LowEndBox - Cheap VPS, Hosting and Dedicated Server Deals

Ramdisks: Why You Might Enjoy One, Plus a Performance Puzzler

A ramdisk – or if you prefer, RAMdisk – is a method of taking a section of memory and treating it as disk.  If you think about it for a moment, the pros/cons should be obvious:

  • RAM is much faster than even the fastest disk, so operations on the ramdisk are much faster than when using NVMe, SSD, and certainly spinning disk.
  • However, RAM is also volatile.  If the server reboots or crashes, anything on the ramdisk is lost.

Ramdisks are excellent places to keep caches, session files, and other ephemeral data.  I’ve even setups where people keep database journal on ramdisk (i.e., the Postgres write-ahead log, Oracle redo logs, etc.), which systems around them to copy to permanent storage and restore as part of shutdown/startup and perform frequent backups in case there is a crash.

Let’s look at setting up and using a ramdisk.  For fun, I fired up a big 24GB Linode system:

root@bigmem:~# free -m
               total        used        free      shared  buff/cache   available
Mem:           24049          65       23913           0          70       23732
Swap:            511           0         511

You’d probably think you need to reconfigure the system and reboot, but it’s much simpler.

root@bigmem:~# mkdir /ramdisk
root@bigmem:~# mount -t tmpfs -o size=16G ramdisk16 /ramdisk
root@bigmem:/ramdisk# df -h /ramdisk
Filesystem      Size  Used Avail Use% Mounted on
ramdisk16        16G     0   16G   0% /ramdisk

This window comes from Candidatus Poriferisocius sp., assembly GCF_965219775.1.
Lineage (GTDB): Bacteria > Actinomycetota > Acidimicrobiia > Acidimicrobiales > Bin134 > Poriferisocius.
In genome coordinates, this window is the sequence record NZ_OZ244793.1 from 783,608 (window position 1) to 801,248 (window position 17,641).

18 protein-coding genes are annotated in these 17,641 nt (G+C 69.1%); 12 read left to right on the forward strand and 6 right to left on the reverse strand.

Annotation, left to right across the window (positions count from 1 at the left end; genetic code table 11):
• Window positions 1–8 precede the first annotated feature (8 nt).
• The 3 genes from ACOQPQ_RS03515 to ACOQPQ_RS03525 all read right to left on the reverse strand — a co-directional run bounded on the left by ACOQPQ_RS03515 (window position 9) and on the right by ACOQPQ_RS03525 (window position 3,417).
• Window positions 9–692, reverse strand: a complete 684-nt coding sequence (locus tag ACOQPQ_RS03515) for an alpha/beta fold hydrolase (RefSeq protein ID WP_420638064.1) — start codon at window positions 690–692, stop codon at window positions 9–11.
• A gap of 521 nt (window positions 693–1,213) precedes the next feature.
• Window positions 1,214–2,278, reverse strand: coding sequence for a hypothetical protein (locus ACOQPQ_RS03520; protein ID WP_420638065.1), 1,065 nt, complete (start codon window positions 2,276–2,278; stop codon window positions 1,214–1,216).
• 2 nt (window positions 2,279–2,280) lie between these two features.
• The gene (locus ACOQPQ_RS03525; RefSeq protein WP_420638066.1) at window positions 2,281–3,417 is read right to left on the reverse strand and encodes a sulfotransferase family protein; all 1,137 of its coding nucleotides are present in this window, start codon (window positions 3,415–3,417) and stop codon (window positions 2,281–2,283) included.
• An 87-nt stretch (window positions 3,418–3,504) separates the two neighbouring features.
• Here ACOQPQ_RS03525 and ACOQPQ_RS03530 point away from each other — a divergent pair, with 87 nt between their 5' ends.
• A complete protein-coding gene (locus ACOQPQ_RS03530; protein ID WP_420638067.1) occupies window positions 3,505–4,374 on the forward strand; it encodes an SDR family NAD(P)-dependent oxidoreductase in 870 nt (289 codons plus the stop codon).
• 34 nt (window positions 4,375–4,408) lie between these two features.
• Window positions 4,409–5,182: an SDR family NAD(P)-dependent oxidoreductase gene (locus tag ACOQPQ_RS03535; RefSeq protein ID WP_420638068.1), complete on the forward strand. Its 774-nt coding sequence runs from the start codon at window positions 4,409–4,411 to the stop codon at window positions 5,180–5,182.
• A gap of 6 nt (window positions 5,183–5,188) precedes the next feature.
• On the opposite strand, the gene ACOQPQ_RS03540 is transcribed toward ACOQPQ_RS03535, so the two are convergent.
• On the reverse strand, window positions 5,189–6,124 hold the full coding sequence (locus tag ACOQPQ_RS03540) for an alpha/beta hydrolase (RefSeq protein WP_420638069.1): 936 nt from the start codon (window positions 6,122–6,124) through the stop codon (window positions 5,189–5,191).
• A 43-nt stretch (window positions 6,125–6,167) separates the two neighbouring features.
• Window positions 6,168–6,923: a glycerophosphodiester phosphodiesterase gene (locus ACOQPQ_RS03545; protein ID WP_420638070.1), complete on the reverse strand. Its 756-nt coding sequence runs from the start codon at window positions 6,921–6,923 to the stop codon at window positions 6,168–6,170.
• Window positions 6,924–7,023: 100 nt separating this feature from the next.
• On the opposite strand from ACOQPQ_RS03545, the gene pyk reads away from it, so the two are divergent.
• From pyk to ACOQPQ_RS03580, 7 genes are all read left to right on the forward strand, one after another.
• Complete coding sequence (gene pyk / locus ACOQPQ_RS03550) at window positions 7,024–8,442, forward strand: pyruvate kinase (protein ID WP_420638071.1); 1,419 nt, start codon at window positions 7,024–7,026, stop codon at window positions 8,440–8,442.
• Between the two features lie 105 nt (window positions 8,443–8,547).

That’s really all there is to it.   Note that “ramdisk16” here is an arbitrary name I’ve chosen.  I believe this parameter is required because of the general form of the mount command (which is “mount [type] [options] [device] [mountpoint]”).  There is no “device” per se, so a placeholder is used.

Note that the term “ramdisk” a little misleading because you’d think you’d get some kind of /dev/sdX or whatever device to make a filesystem on, etc.  You could think of a ramdisk as really more of a “ram filesystem” on a pre-created disk.

I can do anything I want now with /ramdisk – create directories, add files, etc.  But when I unmount it (or the system reboots), all is lost.  I can make the entry permanent in /etc/fstab, but of course all this means is that the ramdisk will be re-created upon reboot as an empty mount:

ramdisk16  /ramdisk  tmpfs  defaults,size=16G  0  0

So, is it really any faster?  Let’s see.  And stay tuned for a head-scratcher!

ioping

Using the ioping tool, here's what the SSD disk looks like:

root@bigmem:/# ioping .
4 KiB <<< . (ext4 /dev/sda 19.2 GiB): request=1 time=82.2 us (warmup)
4 KiB <<< . (ext4 /dev/sda 19.2 GiB): request=2 time=933.8 us
4 KiB <<< . (ext4 /dev/sda 19.2 GiB): request=3 time=304.4 us